Facts About Asbestos

Asbestos is a mineral, naturally occurring in a chainlike crystalline structure and it is usually found mixed into other minerals. Asbestos has been mined and used for over 100 years while its extraction reached the highest level from 1950 until the mid 70's. Numerous products such as insulation material, automotive brakes or wallboard once contained the mineral. In the 1970's, however, the federal government suspended the production of most asbestos products.

If you, or anybody you know has been exposed to asbestos or suffers asbestos exposure related injuries, click here for a free evaluation of your case

Health Effects

Asbestosis is known as a scarring of the lungs, leading to breathing problems as well as heart failure after exposure to asbestos. The greater the exposure, the greater are the risks of developing this asbestos-related disease. Workers who are greatly exposed will develop symptoms of increased breathlessness, coughing and a feeling of tightness in the chest. After a certain period of time the workers may experience damages to the lung, resulting in respiratory (breathing) failure. Because the oxygen supply to the body is now insufficient the patient will be constantly out of breath and have a blue-tinged skin even when at rest. Once this stage has been reached recovery is impossible and death inevitable.

Asbestos can also cause a rare cancer of the lining of the chest and abdomen lining, called Mesothelioma. The time frame between exposure and the first signs might be as much as 30 years, while smokers have a much greater chance of developing lung cancer.

Pleural Mesothelioma in its earliest form may resemble viral pneumonia

Symptoms include:

  • Shortness of breath
  • Chest or back pain
  • Persistent cough
  • A hoarse or husky voice
  • Difficulty swallowing
  • Fever and sweating
  • General fatigue
  • Loss of weight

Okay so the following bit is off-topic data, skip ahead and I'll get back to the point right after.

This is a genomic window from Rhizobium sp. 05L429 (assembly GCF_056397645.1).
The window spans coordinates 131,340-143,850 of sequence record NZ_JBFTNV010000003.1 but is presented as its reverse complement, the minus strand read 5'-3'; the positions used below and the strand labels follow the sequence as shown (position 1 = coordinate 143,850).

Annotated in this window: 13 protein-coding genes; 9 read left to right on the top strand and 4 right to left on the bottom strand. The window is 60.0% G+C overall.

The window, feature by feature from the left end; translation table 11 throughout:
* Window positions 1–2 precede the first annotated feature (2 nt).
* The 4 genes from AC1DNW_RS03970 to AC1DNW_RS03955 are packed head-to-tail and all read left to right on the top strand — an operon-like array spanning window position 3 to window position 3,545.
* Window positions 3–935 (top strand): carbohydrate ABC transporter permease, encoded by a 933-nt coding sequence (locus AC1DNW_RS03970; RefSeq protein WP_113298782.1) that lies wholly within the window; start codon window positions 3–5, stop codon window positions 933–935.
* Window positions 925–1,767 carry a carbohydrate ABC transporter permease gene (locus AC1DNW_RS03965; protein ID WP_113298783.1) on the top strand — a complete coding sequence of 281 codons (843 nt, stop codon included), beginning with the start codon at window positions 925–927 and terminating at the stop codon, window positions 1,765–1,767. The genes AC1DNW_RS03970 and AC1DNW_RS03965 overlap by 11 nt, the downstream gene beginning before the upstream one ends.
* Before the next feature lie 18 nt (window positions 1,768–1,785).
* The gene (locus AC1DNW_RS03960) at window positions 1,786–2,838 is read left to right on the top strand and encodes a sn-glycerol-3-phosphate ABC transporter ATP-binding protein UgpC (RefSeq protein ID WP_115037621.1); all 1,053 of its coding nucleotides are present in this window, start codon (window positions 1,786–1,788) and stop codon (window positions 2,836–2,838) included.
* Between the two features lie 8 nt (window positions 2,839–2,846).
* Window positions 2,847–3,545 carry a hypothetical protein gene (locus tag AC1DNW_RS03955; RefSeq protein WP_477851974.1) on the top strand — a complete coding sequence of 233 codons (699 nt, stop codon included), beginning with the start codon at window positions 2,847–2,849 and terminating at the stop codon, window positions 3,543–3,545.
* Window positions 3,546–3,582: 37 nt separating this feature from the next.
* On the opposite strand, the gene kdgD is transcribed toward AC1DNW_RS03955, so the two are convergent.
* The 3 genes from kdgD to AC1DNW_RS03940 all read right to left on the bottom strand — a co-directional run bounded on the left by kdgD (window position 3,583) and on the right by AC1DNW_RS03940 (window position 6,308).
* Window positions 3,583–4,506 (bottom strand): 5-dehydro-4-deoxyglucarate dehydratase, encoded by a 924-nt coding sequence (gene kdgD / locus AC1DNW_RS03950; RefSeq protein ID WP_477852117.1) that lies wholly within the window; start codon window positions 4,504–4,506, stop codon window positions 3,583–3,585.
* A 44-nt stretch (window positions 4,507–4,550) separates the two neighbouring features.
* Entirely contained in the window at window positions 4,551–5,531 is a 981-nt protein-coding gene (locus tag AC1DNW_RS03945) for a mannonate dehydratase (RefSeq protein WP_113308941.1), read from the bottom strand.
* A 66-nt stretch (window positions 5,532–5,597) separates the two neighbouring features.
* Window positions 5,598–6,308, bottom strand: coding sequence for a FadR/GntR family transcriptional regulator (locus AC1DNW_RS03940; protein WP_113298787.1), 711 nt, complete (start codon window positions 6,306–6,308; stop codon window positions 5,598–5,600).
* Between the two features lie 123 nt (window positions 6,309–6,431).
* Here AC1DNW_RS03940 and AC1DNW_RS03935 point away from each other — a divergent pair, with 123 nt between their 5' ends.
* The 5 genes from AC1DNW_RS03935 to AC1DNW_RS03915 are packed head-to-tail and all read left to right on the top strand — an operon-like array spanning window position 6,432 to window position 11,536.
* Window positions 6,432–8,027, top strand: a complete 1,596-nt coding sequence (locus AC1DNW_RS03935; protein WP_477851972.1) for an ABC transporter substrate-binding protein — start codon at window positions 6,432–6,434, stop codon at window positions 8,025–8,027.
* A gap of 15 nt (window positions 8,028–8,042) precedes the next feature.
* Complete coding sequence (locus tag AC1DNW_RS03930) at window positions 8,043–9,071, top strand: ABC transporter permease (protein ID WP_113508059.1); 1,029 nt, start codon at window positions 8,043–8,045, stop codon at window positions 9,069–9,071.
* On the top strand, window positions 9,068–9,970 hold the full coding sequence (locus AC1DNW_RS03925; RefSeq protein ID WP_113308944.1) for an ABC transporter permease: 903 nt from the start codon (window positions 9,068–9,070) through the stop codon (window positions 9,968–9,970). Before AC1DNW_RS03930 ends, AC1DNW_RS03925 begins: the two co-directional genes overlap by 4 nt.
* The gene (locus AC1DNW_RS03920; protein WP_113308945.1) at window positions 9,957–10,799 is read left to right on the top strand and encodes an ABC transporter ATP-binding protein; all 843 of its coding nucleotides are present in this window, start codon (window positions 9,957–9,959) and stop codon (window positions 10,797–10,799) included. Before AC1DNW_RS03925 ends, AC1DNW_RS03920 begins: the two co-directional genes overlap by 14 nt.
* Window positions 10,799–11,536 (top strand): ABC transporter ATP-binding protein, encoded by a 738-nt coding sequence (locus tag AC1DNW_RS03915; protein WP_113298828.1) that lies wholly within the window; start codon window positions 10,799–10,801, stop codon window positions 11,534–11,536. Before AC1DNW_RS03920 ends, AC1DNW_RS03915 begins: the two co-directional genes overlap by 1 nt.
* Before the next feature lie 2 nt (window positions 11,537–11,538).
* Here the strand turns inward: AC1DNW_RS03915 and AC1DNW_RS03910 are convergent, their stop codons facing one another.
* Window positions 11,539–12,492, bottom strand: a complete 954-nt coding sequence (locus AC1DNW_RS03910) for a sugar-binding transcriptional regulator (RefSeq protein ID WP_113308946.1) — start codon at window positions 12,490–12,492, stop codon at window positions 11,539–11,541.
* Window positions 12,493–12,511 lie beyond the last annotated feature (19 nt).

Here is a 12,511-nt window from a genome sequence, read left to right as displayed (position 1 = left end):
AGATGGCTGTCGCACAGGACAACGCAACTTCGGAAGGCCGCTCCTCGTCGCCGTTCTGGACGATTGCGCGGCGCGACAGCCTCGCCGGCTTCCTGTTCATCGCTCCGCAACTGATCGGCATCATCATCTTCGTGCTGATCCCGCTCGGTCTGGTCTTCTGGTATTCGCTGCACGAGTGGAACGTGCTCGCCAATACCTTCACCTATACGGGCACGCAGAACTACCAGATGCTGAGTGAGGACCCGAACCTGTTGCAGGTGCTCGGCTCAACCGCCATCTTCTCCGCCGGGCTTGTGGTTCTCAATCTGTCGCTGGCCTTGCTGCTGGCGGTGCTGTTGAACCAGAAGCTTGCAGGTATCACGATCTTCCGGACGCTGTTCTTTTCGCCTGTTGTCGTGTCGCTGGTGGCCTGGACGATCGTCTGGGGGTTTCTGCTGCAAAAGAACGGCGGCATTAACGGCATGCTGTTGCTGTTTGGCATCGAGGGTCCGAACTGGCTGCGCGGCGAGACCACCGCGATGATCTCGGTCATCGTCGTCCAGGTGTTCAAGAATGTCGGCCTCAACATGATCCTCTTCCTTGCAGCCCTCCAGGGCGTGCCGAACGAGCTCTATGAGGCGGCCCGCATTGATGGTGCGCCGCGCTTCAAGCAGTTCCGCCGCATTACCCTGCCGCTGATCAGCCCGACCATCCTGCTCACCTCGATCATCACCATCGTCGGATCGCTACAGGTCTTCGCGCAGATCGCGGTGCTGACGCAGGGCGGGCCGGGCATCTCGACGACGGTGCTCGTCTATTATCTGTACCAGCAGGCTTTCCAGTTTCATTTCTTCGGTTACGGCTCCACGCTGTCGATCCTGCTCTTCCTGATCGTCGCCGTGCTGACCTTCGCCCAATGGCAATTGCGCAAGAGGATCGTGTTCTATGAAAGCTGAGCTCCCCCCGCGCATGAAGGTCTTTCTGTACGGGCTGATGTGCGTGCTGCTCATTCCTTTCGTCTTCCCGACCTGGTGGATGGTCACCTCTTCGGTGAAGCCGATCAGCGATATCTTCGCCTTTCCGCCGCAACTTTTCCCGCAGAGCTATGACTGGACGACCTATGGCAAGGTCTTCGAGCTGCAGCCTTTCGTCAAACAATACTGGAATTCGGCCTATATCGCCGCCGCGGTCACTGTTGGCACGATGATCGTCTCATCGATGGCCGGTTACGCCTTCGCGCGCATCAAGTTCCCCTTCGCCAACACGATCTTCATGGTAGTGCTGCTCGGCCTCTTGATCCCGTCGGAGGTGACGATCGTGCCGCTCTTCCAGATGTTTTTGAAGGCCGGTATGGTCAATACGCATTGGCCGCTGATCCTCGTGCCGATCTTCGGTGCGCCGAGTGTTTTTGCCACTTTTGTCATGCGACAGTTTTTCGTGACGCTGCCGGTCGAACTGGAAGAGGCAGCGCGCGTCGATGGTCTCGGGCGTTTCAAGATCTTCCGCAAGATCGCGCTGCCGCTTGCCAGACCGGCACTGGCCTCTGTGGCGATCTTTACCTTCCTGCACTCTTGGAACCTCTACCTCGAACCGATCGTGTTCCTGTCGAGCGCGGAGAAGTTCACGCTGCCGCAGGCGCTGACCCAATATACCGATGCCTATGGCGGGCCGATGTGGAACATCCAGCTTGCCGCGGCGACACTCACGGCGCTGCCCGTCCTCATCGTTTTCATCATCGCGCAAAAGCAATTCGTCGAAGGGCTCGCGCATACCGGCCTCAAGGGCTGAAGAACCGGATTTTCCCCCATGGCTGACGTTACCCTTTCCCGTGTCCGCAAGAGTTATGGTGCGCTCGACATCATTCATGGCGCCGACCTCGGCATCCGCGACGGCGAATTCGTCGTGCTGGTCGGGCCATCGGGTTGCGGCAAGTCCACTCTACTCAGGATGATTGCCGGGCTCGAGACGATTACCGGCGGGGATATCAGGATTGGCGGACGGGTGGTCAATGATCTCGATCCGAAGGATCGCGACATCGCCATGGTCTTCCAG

• Loss of appetite

Peritoneal Mesothelioma primarily affects the lining of the abdominal cavity

Symptoms include:

  • Abdominal pain
  • Swelling in the abdomen
  • Nausea and/or vomiting
  • Weight loss
  • Loss of appetite
  • General fatigue
  • Diarrhea or constipation

Asbestos-related Hot Topics include:

  • Vermiculite
  • Asbestos in schools
  • Asbestos in your home
  • EPA contacts
  • Laws and regulations

If you think that you or any body you know may have been exposed to any amount of loose asbestos in any degree, no matter how long ago, see your doctor. No matter where you live, if you or someone you know has been diagnosed with Asbestosis or Mesothelioma, and you would like for us to provide a free evaluation of your potential claim please contact us today.

Click here for a free evaluation of your case.

Did You Know?

The Automotive Industry Uses Asbestos In Vehicle Brakeshoes And Clutch Pads.

More than 5,000 products contain or have contained asbestos. Auto repair & brake repair mechanics can be at risk.

Where the name asbestos came from?

The name asbestos stems from old ancient times from a Greek word meaning unquenchable. This makes reference to its resistance to fire and heat. Separated asbestos fibers are strong enough and flexible enough to be spun and woven. For many centuries, small cloths woven from asbestos were a luxury item, for handling of hot items in kitchens and foundries.

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